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Indian National Congress through its State Unit v/s Union of India through the Cabinet Secretary, Govt. of India, New Delhi & Others

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    WPCR No. 53 of 2017

    Decided On, 28 April 2017

    At, High Court of Chhattisgarh


    For the Petitioner: S.C. Verma, Advocate. For the Respondents: J.K. Gilda, Advocate General, N.K. Vyas, Assistant Solicitor General.

Judgment Text

1. This writ petition has been filed by the Indian National Congress, a registered national political party under the relevant provisions of Representation of People Act, 1951, under Article 226/227 of the Constitution of India for issuance of writ inter-alia to register FIR and investigate the conspiracy hatched by respondents 4 to 9 regarding withdrawal of nomination paper by respondent no.7 Mantu Ram Pawar, in the by-election of Antagarh Constituency for Legislative Assembly of State of Chhattisgarh through any agency under the direct control of the High Court.

2. The petitioner has averred, in a nutshell, that respondent no.7 had filed his nomination paper in by-election of Constituency no.79 Antagarh of Legislative Assembly of State of Chhattisgarh as candidate of Indian National Congress Party as the same was vacated by the then returned candidate Shri Vikram Usendi in the year 2014 due to his election as member of Parliament. It is further averred that the last date of withdrawal of nomination papers was 30.08.2014, however, respondent No.7 has withdrawn his nomination paper on 29.08.2014 without consultation with the petitioner. The effect of such withdrawal was to provide a go-by to the ruling and main opposite party i.e., Bhartiya Janta Party. Since the last date of filing of nomination paper was 27.08.2014, as such, there was no occasion and opportunity left for the petitioner to introduce new candidature.

3. It is alleged that respondent no.4 is the Chief Minister of the State of Chhattisgarh and respondents 5 to 9 are closely related to him. Respondent no.8 is the son-in-law of Dr. Raman Singh, the Chief Minister; respondent no.5 Ajit Pramod Jogi was the first Chief Minister of the State of Chhattisgarh and his son respondent no.6 had hatched conspiracy along-with respondent no.9, the returned candidate to force respondent no.7 to withdraw his nomination paper from the said by-election and succeeded in their efforts.

4. It is also averred that Mantu Ram Pawar respondent no.7 was the member of the petitioner Congress Party for more than 23 years and was also elected MLA from Antagarh Assembly Constituency and has never shifted his loyalty or gone with other political party. Since the constituency of Antagarh is Maoist affected region and political activists require full support of the State's agencies, therefore, respondent No.4 has misused the State agencies and put up illegal pressure upon respondent No.7 through other respondents. It is also averred that out of 11 candidates, 10 have withdrawn their respective nomination papers in the same by-election. Shri Rupdhar Pudo, who remained in the fray, has filed election petition after loosing the election, stating therein that he was also offered money and political gains benefits by respondents 4 to 6, 8 & 9, which is pending consideration before this High Court.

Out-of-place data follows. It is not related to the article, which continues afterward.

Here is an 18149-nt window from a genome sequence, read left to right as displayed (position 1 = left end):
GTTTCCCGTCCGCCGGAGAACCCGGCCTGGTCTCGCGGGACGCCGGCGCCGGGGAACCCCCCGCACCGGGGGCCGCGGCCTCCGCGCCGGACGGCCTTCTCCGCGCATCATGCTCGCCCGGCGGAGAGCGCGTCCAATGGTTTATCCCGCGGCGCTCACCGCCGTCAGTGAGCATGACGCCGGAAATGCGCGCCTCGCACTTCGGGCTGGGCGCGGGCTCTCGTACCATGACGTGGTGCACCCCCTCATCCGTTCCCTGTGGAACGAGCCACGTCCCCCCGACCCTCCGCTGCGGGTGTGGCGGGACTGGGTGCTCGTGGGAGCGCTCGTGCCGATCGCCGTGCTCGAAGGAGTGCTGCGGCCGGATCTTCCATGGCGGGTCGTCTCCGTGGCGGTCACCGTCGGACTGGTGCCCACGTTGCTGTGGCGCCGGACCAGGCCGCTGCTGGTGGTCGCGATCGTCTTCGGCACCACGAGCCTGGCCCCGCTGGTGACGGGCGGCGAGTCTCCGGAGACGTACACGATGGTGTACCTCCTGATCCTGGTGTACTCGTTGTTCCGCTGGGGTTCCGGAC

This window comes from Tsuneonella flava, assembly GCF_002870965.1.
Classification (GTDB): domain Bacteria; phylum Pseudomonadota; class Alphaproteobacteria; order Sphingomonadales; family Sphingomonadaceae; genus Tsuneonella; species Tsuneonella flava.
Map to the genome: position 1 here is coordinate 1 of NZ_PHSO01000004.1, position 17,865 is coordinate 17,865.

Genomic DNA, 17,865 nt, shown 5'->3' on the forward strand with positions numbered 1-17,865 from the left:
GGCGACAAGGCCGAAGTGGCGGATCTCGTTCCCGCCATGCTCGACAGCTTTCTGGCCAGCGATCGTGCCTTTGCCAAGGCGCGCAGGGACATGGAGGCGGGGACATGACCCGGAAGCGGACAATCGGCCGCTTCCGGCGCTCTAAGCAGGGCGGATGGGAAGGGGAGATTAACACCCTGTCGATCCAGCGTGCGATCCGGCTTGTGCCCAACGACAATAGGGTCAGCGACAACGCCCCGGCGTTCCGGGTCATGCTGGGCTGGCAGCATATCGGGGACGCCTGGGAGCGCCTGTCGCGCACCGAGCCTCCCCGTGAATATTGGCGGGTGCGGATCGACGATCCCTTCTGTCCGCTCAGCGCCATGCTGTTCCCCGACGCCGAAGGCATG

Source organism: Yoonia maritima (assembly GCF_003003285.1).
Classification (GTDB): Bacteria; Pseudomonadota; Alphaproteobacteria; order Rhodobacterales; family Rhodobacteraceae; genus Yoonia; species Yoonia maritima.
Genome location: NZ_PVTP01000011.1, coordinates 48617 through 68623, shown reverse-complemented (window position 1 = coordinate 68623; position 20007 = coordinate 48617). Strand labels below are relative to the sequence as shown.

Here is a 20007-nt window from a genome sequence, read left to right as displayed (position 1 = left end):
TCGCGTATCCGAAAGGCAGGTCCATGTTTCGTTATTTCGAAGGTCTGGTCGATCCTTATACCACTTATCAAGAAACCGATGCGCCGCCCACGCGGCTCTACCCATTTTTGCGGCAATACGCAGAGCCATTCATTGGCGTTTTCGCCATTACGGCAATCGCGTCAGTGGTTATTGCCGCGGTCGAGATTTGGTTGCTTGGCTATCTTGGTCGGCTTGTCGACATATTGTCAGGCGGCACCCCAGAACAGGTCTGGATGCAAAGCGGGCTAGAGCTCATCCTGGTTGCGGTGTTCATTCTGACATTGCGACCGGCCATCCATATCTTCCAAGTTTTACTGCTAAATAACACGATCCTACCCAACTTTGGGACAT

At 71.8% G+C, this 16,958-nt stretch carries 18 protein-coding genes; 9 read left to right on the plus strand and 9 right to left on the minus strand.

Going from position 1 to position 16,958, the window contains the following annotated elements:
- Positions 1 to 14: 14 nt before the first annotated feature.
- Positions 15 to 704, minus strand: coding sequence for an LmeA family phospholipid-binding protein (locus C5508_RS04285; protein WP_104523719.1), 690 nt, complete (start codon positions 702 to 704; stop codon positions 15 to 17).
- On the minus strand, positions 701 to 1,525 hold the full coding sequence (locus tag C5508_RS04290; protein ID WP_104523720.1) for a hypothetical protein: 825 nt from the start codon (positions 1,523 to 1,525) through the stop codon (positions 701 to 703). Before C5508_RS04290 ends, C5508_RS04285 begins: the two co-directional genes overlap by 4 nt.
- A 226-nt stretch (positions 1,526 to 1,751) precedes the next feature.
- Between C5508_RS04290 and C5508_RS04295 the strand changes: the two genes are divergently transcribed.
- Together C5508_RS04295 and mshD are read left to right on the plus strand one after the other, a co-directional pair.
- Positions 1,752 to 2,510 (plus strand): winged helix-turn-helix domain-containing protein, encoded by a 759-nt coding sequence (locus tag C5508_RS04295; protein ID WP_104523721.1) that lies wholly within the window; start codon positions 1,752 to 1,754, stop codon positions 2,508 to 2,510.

5. It is stated that though the Bhartiya Janata Party had won last two assembly polls from the same region, however, the margin of victory was not so huge as is this time i.e., 51,383 votes. It is further averred that the entire conspiracy was hatched through telephonic conversation held between respondents 4 and 8, respondents 5 & 6 with respondent no.7 and with respondent no.6 and respondent no.8 from the date of submission of nomination papers and post date of withdrawal of nomination papers. It is stated that some telephonic conversation was also held among respondents 4 to 8 regarding fulfilment of certain remaining promises apart from payment of bribe. It is also averred that such telephonic conversations took place on telephone numbers held by the respondents at the relevant point of time and on some other occasions by their close acquaintances. The audio tapes containing such conversations were published by the Daily Newspapers namely Indian Express and Nav Bharat which are the genuine and authentic and it can be relied upon by any court of law. It is further averred that the report published on 30.08.2014 in daily Newspapers Nav Bharat and Nai Dunia with regard to withdrawal of nomination paper by respondent no.7 makes it evident that withdrawal was resultant of conspiracy by respondents 5 & 6 and top persons of ruling party of the State i.e., BJP. The conspiracy so held was not only related to the withdrawal of nomination paper of respondent no.7 but also for withdrawal of 11 other candidates. It is also stated that respondent no.7 was so keen to fight the election on behalf of the petitioner that he also got the nomination paper filled up by his wife Savita Pawar, however, the same was rejected being not supported with Form-B issued in her favour by the petitioner. As such, sudden change of mind of respondent no.7 itself suffice to suggest criminal conspiracy hatched in this regard.

6. I have heard learned counsel for the parties present and have also meticulously gone through the documents appended with the writ petition.